After Kiyoshi watches his grandfather, Eto, compose his delicate haiku, he wonders out loud: "Where do poems come from?" His grandfather answers by taking him on a walk through their city, where they see a cat perched on a hill of oranges; hear the fluttering of wings; imagine what's behind a tall wall; and discuss their walk, with each incident inspiring a wonderful new haiku from Eto. As Kiyoshi discovers that poems come from the way the world outside of us meets the world within each of us, he also finds the courage to write a haiku of his own.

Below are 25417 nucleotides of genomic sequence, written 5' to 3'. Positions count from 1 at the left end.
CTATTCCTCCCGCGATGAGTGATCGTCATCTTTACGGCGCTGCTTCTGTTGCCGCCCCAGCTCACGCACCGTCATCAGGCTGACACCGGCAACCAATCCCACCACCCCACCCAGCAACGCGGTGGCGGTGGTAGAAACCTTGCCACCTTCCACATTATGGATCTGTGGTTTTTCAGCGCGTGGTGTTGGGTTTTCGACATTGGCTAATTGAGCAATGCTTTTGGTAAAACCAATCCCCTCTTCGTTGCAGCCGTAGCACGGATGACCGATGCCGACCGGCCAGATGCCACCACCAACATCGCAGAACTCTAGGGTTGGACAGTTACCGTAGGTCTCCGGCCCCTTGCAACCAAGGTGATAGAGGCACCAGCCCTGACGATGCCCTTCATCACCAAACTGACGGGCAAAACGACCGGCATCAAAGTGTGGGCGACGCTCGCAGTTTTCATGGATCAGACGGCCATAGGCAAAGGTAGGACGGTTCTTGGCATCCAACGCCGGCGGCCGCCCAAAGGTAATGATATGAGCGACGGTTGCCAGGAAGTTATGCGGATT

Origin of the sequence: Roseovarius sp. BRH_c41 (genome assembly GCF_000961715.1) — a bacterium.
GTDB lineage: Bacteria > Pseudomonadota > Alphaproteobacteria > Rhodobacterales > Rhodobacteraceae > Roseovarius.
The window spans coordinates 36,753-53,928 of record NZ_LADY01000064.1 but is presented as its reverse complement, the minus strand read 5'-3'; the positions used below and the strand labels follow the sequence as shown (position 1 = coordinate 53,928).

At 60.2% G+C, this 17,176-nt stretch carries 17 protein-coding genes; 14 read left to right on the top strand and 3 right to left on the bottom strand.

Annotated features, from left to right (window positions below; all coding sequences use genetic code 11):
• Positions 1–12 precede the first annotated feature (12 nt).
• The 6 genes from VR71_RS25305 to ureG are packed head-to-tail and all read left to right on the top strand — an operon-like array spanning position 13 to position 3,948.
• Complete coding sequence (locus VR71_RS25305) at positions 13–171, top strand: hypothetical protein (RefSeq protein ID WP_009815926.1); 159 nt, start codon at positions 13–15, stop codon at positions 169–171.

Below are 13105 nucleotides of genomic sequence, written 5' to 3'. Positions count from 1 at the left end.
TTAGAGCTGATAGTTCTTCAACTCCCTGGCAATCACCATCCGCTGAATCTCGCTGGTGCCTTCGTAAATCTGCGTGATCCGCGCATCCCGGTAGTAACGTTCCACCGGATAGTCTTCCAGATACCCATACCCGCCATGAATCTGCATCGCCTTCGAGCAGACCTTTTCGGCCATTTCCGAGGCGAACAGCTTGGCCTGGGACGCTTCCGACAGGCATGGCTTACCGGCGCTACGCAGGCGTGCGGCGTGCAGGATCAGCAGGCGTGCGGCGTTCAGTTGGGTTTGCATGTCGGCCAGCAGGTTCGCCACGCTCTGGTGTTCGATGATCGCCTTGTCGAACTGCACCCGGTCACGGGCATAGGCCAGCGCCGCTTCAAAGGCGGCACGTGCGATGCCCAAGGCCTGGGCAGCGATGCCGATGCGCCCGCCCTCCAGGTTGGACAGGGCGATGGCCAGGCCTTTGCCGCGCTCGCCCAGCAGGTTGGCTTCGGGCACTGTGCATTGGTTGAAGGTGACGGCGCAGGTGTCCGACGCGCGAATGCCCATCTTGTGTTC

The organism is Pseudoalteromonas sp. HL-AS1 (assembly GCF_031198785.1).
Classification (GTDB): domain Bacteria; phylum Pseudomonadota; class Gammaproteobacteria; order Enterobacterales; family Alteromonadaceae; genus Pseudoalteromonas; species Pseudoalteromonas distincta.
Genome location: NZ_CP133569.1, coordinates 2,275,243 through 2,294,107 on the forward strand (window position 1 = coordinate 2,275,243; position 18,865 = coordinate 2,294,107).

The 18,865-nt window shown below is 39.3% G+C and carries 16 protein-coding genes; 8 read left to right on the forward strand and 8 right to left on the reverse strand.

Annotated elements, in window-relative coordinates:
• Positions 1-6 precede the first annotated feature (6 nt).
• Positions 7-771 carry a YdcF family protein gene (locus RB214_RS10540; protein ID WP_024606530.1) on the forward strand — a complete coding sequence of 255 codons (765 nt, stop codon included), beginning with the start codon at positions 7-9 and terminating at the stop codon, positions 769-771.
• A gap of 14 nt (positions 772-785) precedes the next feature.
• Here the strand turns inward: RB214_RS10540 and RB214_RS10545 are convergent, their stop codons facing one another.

This lovely book will speak to any reader who treasures poetry, city life, grandparents, or the beauty of the everyday.
Mark Karlins is the author of six picture books, two books of poetry for adults, and a number of reviews and essays on poetry. He runs poetry workshops for children and teenagers and has also taught at a number of colleges, including the MFA Program in Writing for Children and Young Adults at the Vermont College of Fine Arts. He lives in Santa Fe, New Mexico.
Nicole Wong has illustrated many books for children, including Maxwell's Mountain, The Candy Shop, and Wild Rose's Weaving. She lives in Fall River, Massachusetts.